Qualcomm’s Cloud AI 100 silicon will ship next year on three different cards, each…
Almost 18 months on from the initial announcement of the Cloud AI 100 AI accelerator, Qualcomm has released a few further details of the solution form factors this chip will be available in, and a few performance figures for those cards. The mobile silicon giant revealed that Cloud AI 100 final silicon is in production and will ship in the first half of 2021.
The Cloud AI 100 was launched almost 18 months ago in April 2019. While Qualcomm dominates the smartphone processor market with its Snapdragon line, Qualcomm’s offerings for servers had previously not taken off — its Arm-based Centriq line was pulled in 2018 just a year after launch. The mobile silicon maker therefore sees the Cloud AI 100 as a way into the edge server market.
While many details of the Cloud AI 100 chip are still under wraps, we now know that it will be available on three types of card initially. These are a dual M.2 edge (DM.2e) form factor which offers more than 50 TOPS at 15 Watts, a dual M.2 (DM.2) card which is configured for 200 TOPS at 25 Watts, and a PCIe card which comes in around 400 TOPS at 75 Watts. (Qualcomm noted that these are “raw” TOPS figures, the theoretical maximum, and don’t represent the compute that might be achieved in a real application).
Qualcomm seems to have transferred its skill in low-power processor design from the mobile space to the edge AI accelerator market. While the Cloud AI 100 design is not based on the AI acceleration blocks found in Snapdragon processors, the performance per Watt figures seem impressive. Slides shown by Qualcomm during its media briefing contained a graph that had the PCIe card version of the Cloud AI 100 outperforming many of the industry’s most popular solutions while using only a fraction of the power. These are measured performance numbers compared to publicly noted numbers from other suppliers, according to Qualcomm.
“At Qualcomm, we have a long heritage of AI R&D,” said John Kehrli, senior director of product management for Qualcomm. “We’re actually in our fifth-generation solution from the mobile side, we have over 11 years of very active R&D. So we are leveraging that knowledge, that industry expertise, but this is a different AI core, it’s not the same as mobile, but we are leveraging from that space.”
The Cloud AI 100 is an inference accelerator has up to 16 AI processor cores which support INT8, INT16, FP16 and FP32. It’s built on a 7nm FinFET process technology. There is up to 144 MB of on-die SRAM – 128 MB is shared across the cores with each core having an additional 1 MB. The card supports up to 32 GB of DRAM at the card level with memory bandwidth of 4x 64 LPDDR4x running at up to 2.1 GHz.
The Cloud AI 100 can be used for computer vision, speech, autonomous driving, language translation and recommendation systems. Today, Qualcomm is positioning its Cloud AI 100 silicon for AI inference in four key markets. They are data centers outside the cloud, ADAS, 5G edge boxes and 5G infrastructure.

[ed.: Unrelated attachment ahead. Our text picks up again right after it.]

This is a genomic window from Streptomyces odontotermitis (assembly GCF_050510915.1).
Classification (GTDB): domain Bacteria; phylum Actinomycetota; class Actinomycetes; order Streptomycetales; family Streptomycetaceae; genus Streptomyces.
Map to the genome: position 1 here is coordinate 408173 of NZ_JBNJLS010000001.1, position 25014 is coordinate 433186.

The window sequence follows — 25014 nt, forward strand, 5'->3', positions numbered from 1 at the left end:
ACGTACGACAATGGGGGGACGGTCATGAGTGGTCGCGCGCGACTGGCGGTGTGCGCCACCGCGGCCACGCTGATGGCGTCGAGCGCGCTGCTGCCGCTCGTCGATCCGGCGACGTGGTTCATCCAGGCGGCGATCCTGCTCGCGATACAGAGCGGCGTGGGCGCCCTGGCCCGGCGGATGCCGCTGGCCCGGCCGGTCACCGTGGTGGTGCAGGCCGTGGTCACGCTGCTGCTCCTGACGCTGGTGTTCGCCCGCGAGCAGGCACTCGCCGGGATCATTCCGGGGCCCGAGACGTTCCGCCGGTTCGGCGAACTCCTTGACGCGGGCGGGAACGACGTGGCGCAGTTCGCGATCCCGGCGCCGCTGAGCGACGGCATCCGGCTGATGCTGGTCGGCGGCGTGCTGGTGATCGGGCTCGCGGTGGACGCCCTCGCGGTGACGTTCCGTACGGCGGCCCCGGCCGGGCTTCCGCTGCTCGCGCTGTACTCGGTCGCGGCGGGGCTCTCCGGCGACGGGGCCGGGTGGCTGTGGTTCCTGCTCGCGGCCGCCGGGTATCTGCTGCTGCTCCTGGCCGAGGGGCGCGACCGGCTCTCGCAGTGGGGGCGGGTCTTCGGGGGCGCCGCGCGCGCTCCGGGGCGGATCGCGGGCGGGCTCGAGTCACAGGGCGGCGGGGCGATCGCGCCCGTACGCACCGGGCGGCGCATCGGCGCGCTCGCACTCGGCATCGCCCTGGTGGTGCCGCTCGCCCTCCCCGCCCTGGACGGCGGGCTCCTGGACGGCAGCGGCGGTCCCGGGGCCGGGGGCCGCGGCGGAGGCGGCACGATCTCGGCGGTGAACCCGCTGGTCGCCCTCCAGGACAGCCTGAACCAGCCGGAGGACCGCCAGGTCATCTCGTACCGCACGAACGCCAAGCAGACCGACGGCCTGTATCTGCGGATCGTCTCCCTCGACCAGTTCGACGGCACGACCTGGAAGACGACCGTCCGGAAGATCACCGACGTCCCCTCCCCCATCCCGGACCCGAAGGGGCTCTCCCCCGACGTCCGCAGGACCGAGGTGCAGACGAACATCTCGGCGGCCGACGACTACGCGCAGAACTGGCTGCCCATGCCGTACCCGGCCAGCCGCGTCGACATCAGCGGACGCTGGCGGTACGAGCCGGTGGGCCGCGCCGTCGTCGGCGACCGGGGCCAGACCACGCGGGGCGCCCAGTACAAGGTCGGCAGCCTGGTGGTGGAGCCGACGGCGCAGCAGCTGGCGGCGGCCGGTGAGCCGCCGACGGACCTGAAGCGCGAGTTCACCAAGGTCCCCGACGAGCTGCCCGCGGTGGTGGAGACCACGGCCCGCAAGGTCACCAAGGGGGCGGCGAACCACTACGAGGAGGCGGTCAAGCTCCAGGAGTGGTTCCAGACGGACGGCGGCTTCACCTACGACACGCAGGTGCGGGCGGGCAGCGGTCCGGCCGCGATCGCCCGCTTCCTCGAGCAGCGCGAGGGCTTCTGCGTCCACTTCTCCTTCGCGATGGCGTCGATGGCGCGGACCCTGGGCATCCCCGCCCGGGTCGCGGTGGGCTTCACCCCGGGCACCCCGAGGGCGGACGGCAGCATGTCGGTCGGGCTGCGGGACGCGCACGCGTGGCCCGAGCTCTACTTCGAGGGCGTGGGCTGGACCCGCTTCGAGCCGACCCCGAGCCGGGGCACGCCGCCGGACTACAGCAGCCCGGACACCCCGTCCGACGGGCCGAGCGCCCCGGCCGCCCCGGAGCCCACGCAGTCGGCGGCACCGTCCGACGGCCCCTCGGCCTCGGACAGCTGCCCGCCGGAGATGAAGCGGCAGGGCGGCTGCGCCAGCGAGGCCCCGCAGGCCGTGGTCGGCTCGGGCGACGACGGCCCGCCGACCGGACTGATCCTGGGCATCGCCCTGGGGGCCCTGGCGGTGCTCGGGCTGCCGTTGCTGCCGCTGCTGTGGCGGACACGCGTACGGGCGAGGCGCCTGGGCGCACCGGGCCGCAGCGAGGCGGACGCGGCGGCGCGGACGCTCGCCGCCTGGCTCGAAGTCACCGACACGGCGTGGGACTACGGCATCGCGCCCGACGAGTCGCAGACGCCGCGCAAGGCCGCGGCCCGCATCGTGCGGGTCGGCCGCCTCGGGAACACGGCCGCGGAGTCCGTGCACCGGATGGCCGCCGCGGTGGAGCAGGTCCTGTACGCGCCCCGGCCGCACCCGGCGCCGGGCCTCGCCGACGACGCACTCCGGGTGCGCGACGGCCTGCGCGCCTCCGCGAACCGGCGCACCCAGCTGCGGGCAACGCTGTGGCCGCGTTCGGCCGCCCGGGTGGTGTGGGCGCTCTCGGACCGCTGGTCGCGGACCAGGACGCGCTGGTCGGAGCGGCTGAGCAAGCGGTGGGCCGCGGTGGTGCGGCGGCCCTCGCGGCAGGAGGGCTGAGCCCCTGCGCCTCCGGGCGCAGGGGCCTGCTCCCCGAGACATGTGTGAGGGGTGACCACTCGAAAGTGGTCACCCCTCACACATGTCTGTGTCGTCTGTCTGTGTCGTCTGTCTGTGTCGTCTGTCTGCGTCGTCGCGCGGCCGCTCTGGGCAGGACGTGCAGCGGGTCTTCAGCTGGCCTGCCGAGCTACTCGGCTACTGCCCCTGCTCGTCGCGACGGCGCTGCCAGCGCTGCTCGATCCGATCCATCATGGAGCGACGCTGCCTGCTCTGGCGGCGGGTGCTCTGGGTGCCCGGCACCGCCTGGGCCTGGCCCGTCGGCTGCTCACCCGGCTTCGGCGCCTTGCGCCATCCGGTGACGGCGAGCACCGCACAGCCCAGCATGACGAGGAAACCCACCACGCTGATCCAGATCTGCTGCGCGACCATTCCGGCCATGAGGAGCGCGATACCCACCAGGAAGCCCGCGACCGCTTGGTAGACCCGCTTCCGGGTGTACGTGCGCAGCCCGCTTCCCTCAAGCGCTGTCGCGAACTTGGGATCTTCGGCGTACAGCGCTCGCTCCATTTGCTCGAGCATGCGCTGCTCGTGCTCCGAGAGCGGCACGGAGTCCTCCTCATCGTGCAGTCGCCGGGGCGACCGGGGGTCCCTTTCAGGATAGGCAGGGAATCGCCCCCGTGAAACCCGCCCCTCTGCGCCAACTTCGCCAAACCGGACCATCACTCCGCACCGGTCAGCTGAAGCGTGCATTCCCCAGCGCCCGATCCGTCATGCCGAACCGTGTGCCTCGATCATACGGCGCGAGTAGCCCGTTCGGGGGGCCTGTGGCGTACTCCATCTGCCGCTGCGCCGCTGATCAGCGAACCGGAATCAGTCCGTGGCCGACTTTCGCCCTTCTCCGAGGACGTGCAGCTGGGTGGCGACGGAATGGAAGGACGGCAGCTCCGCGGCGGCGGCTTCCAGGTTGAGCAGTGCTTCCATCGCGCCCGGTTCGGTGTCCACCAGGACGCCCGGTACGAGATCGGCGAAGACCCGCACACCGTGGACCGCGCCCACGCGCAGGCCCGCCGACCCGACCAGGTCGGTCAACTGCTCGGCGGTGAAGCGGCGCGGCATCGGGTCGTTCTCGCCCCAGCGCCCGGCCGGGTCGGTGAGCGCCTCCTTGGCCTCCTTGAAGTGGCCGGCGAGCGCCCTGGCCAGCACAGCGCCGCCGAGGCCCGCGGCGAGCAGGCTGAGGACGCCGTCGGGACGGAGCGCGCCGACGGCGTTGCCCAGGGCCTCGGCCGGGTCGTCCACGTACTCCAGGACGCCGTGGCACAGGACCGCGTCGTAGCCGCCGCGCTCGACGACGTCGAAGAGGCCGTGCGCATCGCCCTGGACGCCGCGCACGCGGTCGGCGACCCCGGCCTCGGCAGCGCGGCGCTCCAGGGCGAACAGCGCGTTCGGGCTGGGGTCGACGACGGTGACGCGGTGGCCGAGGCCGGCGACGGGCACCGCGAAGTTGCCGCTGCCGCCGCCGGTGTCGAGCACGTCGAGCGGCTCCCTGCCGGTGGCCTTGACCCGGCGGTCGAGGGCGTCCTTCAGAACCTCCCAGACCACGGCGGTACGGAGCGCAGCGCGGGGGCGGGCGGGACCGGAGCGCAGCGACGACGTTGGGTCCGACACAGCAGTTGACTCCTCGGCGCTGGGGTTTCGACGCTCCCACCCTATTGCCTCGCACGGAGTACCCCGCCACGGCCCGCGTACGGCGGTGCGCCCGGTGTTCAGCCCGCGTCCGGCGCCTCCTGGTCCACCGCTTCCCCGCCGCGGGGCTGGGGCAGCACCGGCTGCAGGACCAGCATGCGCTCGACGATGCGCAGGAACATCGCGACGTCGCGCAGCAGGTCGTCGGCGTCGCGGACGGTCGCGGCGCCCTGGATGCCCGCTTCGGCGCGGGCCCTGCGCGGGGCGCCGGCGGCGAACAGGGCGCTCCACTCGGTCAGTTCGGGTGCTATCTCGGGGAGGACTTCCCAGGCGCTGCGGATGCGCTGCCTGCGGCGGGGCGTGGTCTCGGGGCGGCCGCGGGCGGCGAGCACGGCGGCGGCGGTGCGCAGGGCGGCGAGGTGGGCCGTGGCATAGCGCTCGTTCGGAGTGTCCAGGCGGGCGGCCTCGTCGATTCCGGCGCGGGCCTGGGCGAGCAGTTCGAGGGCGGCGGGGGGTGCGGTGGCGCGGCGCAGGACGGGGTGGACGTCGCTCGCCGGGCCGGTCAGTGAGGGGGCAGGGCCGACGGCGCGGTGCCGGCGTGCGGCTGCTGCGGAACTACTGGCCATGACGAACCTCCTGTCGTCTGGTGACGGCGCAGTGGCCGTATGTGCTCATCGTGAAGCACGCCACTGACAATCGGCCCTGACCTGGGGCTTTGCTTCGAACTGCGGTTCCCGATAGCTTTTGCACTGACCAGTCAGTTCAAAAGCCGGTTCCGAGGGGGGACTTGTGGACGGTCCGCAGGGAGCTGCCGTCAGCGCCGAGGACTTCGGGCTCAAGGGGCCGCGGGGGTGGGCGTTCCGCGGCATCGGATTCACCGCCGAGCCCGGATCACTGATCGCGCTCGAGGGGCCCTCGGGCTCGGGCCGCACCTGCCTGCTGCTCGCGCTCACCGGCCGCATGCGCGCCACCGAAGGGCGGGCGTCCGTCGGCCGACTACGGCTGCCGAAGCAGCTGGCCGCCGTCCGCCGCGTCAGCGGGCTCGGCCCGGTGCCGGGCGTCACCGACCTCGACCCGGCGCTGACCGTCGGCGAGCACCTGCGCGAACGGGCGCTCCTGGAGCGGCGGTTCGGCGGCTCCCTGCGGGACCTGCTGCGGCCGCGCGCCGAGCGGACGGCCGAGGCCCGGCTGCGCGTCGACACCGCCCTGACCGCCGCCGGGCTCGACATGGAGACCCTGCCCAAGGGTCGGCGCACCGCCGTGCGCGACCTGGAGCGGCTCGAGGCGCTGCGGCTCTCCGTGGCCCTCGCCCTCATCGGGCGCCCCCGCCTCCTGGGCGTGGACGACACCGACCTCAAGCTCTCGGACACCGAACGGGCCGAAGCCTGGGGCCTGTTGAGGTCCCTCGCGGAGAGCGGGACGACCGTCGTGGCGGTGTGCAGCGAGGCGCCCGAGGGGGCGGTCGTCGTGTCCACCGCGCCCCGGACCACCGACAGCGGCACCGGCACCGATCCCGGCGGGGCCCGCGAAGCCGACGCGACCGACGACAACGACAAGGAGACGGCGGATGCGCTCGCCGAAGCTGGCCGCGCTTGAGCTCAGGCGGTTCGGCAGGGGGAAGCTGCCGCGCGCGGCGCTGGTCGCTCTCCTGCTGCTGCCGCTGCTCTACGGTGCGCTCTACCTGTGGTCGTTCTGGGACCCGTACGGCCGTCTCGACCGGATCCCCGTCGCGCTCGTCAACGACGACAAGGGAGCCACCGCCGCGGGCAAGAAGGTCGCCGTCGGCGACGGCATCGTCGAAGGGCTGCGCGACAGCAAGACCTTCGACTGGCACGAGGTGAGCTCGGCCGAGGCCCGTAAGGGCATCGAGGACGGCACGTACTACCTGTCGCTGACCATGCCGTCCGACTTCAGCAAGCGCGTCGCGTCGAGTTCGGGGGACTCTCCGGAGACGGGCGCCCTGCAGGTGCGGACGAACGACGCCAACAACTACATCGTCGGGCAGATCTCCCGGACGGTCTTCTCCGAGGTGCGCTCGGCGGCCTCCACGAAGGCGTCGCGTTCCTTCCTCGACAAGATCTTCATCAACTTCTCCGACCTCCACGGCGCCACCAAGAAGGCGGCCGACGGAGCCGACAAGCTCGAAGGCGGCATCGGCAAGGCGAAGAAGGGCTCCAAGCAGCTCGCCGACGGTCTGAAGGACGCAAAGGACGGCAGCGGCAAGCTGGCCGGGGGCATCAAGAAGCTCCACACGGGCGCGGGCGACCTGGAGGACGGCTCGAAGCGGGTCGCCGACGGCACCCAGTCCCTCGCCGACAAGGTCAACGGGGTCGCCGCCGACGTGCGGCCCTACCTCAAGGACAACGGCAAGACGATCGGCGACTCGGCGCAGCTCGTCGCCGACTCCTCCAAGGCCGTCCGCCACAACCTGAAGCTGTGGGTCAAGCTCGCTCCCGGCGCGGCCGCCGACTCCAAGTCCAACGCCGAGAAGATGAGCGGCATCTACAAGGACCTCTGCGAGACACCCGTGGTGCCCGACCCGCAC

AI inference in data centres at the edge of the cloud powers everything from recommendation engines used to serve ads and personalize newsfeeds to more application-specific compute-hungry AI computation.
What Qualcomm calls “5G edge boxes” are more like on-premise embedded standalone devices. These might be deployed as part of smart city infrastructure on telegraph poles, or in enterprises, and used to drive smart city, public safety and traffic management applications.
A derivative of the Cloud AI 100 is used to power AI processing for autonomous driving in the Qualcomm Snapdragon Ride platform (this derivative shares a common architecture and software tool chain, Kehrli said).
The Cloud AI 100’s application in 5G infrastructure would be to accelerate complex algorithms such as beam-forming, which now use AI to efficiently manage 5G base stations.
Qualcomm also announced its new Cloud AI 100 development kit. This includes a reference design for a 5G edge box powered by the Cloud AI 100 alongside a Snapdragon 865 application and video processor as a host processor (which provides a full video pipeline supporting up to 24 streams of full HD video decode, with headroom for customer app development). The reference design also uses a pre-certified 5G module based on a Snapdragon X55 5G modem.
“This is really a greenfield opportunity for us that we’re very excited about,” said Kehrli. “The objective [for the development kit] is for customers that are interested in this space to quickly and easily run a demo app right out of the box – it even comes with a pre-compiled ResNet-50 as a demo.”
A 5G edge box like this might be doing on-premise analytics for security video streaming in a shopping mall or a safety application in a manufacturing facility, Kehrli said.
The first customers to adopt the Cloud AI 100 will most likely be at the edge, in smart city, retail and manufacturing, Kehrli said.
“I expect our first commercial deployments to be more on the edge side than on the data center side, where there’s a much, much longer cycle to get it into production,” he said. “That’s not to say we don’t have significant traction and opportunities there, but I expect more that 5G edge deployments will be much faster and things like our pre-certified 5G module makes that much easier. A lot of these customers that we work with are not your traditional mobile customers. So providing them a solution that’s already pre-certified, they can quickly go to market. So [applications] in that space will come up faster.”
Final silicon for the Qualcomm Cloud AI 100 has gone to production, is sampling now to multiple customers and will ship during the first half of 2021. The edge development kit will sample next month but to select customers only.